We describe a new (or under-reported) type of deformation feature that has some of the textural characteristics of both a fracture and a shear band. The examples described occur in experimentally-deformed source-rock materials, and in tight limestones, both of which are constituents of many shale reservoirs. The deformation features, which emerge at very low magnitudes of bulk strain, create new dilative zones within the rock, and thus enhance the flow characteristics. Direct observation of fluid flow, involving neutron-tomography experiments of these experimental samples, reveals flow behaviours that lead to the inference that the features have an unusual set of properties: both high capillary pressure and high permeability. Detailed textural observations generate insights that lead to hypothesized physical explanations for the surprising flow characteristics. Our present understanding is that these features can form in the low-strain (and low energy-cost) conditions that can be achieved in hydraulic stimulation operations. If such deformations do occur in the suitable rock types within shale sequences, their role in fluid flow may be significant but heretofore unrecognized.
Hydrocarbons in ‘shale’ reservoirs require stimulation to be effectively accessed, nominally by means of hydraulic fracturing (HF). There is growing appreciation that HF provokes a distributed response through the rock mass, involving rock breakage and movement over a large volume of the potential reservoir, including both displacements along natural fractures and new deformations. Thus, HF in unconventionals leads to the need to understand if deformation features, such as those studied herein, may be located within suitable rock types, and how the resulting textures and patterns of the features may impact fluid flow. Here, we describe the textural and property characteristics of experimentally-created ‘shear fractures’ in mudrocks and fine-grained carbonates, which are commonly components of the inter-layered sequences of some current shale plays.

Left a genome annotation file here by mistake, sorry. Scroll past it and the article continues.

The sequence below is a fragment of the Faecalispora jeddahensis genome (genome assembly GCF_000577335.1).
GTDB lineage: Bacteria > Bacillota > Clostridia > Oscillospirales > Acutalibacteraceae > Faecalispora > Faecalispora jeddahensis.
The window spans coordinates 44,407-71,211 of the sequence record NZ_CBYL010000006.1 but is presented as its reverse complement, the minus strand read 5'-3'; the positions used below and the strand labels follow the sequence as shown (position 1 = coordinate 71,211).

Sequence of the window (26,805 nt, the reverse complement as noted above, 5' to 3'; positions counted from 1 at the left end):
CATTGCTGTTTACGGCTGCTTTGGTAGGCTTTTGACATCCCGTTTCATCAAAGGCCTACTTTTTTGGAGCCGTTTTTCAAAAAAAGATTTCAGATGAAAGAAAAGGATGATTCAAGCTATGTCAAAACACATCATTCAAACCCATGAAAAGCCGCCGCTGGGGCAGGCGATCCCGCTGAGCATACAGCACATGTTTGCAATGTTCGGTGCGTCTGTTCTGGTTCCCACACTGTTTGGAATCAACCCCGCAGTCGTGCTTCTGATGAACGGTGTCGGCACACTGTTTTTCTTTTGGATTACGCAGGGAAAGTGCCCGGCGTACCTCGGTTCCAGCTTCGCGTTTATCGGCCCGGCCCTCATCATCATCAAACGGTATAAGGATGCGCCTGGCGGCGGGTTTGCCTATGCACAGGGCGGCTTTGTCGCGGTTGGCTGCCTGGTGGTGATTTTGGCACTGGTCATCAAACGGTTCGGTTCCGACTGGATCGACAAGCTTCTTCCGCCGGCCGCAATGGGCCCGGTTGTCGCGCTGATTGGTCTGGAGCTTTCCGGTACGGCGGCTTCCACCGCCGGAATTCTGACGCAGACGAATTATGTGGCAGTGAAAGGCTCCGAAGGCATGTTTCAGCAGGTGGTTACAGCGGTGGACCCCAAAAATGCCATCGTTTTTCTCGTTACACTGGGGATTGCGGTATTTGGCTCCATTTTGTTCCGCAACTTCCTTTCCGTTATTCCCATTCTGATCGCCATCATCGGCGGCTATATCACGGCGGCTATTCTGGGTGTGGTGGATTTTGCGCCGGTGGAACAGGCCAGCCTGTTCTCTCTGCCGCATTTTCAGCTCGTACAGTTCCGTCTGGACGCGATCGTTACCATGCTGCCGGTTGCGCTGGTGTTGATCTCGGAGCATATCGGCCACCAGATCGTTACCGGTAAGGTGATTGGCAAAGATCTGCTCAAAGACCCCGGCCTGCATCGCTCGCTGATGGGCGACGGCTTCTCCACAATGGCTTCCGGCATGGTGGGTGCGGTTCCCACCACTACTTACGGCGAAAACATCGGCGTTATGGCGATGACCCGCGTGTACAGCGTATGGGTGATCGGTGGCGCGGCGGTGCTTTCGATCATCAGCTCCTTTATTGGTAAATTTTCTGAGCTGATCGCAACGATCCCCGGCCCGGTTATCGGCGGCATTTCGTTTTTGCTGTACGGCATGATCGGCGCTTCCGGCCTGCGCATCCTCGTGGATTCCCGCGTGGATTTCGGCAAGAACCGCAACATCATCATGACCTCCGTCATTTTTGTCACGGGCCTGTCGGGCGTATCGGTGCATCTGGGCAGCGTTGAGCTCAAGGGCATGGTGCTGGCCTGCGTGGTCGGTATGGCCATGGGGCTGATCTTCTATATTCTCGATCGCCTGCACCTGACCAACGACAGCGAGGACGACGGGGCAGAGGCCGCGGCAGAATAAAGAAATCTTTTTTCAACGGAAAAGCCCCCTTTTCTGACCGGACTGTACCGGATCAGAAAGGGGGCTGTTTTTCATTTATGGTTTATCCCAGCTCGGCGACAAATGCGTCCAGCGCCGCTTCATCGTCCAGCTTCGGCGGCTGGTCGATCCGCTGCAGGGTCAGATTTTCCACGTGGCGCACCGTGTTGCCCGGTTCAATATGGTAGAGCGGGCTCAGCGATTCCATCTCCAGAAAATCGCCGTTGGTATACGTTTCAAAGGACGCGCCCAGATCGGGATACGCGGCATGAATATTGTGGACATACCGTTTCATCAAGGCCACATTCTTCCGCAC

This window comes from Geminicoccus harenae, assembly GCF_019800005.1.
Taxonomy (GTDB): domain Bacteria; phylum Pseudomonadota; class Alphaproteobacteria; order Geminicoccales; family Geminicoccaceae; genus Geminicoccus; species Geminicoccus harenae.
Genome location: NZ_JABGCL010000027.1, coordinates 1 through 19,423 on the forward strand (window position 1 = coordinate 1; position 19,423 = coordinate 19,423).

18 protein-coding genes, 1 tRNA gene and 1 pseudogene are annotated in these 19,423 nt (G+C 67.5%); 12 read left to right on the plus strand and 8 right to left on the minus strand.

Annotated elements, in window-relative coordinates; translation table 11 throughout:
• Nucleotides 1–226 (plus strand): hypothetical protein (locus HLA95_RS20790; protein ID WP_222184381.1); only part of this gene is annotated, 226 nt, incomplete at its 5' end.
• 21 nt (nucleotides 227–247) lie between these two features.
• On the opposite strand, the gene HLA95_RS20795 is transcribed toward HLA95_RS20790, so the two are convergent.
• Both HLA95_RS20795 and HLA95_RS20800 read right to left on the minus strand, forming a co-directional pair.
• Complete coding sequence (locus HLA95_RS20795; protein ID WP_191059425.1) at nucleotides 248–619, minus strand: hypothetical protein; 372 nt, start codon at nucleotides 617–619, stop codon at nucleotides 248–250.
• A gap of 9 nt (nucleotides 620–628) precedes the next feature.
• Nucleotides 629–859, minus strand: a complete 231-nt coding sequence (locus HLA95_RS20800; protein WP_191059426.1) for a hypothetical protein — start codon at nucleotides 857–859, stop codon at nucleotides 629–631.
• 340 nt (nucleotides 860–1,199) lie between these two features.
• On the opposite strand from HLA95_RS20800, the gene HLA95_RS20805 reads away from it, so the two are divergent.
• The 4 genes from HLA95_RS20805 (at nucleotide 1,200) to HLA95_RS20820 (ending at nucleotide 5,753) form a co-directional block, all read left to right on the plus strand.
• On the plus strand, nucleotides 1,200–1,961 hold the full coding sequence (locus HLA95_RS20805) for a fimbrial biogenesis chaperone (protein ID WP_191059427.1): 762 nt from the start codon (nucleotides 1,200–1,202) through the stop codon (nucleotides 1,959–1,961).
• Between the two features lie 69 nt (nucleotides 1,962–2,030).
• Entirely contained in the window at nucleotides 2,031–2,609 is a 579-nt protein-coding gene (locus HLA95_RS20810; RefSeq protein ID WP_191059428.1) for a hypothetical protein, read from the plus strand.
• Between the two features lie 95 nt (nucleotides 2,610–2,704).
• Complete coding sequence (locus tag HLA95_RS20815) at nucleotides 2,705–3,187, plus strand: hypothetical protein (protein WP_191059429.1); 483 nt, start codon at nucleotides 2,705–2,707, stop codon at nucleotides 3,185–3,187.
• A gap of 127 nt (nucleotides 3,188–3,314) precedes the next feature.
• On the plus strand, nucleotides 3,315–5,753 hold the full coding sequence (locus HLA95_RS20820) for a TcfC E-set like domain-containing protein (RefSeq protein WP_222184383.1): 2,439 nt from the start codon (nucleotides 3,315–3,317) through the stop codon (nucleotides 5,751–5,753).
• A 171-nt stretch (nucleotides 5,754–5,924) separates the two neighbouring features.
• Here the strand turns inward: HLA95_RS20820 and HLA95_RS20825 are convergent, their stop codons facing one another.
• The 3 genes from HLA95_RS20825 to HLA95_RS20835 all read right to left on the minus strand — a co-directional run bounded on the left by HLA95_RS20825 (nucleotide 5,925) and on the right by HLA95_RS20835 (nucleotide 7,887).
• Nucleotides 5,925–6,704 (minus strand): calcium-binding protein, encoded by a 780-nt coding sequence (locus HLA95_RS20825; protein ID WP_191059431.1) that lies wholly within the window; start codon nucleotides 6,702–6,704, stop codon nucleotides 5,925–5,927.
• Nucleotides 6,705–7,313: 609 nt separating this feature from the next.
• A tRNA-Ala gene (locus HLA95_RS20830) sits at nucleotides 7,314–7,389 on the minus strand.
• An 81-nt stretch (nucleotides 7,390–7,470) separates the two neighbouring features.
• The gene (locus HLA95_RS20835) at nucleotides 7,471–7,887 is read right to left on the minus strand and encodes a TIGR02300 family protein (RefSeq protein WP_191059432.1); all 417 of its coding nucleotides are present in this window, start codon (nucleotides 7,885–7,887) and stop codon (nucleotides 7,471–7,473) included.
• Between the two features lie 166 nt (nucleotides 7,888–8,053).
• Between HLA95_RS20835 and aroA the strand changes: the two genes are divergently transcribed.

The lab-induced deformations exhibit local dilational volume changes, and on that basis the local deformations would be expected to serve as flow conduits. In micro- and nano-scale investigations, however, the features are not seen as clean openings, as expected of ‘fractures’. Instead, they are filled with a newly-created ‘fault-rock’ equivalent material that has textures reminiscent of the gouge that occurs in shear-bands affecting siliciclastic rocks. Such shear bands in sandstones have historically been assumed to serve as flow barriers. However, in some of the examples here, the bands do operate as flow conduits – as revealed by direct flow observations using time-lapse neutron tomography experiments. The bands in the lab samples are inferred to be a result of local shear strain, plus or minus volumetric dilations or compactions. Numerical simulations of the experiments, which involve an enforced shear motion across an initially-intact layer, produce the same patterns of volumetric and shear strains inferred from the post-experiment textural examinations, and thus the simulations are judged as capturing the same operative phenomena, and the physical understanding that is derived from the simulations may be applied to the experimental outcomes. The emerging concept model is one in which localized shear features may develop in poor-quality rocks subjected to low values of bulk strain, creating previously-unanticipated flow pathways.
Nanotechnology has become the buzz word of the decade! The precise manipulation and control of matter at dimensions of (1-100) nanometers have revolutionized many industries including the Oil and Gas industry. Its broad impact on more than one discipline is making it of increasing interest to concerned parties. Nanotechnology is the use of very small pieces of material, at dimensions between approximately 1 and 100 nanometers, by themselves or their manipulation to create new large scale materials, where unique phenomena enable novel applications. In simple terms, Nanotechnology is science, engineering, and technology conducted at the Nano-scale.